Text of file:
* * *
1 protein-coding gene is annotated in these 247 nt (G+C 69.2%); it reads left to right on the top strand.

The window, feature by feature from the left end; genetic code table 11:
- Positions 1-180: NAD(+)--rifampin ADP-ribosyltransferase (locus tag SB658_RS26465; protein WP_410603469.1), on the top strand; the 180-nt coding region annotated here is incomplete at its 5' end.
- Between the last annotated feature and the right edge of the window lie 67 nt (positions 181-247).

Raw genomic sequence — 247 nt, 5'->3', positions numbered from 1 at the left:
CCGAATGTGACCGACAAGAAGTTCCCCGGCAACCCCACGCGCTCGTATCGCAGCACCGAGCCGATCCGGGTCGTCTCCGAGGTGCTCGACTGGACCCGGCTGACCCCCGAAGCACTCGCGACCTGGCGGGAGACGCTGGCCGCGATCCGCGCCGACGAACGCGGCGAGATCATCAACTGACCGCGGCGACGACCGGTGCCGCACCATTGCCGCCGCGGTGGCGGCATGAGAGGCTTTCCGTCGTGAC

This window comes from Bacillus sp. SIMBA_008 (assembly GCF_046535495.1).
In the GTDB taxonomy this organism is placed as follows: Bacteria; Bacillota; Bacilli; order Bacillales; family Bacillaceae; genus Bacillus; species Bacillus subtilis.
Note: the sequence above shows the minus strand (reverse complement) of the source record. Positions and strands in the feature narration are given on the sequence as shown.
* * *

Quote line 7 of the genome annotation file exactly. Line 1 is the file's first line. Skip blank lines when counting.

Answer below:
This window comes from Bacillus sp. SIMBA_008 (assembly GCF_046535495.1).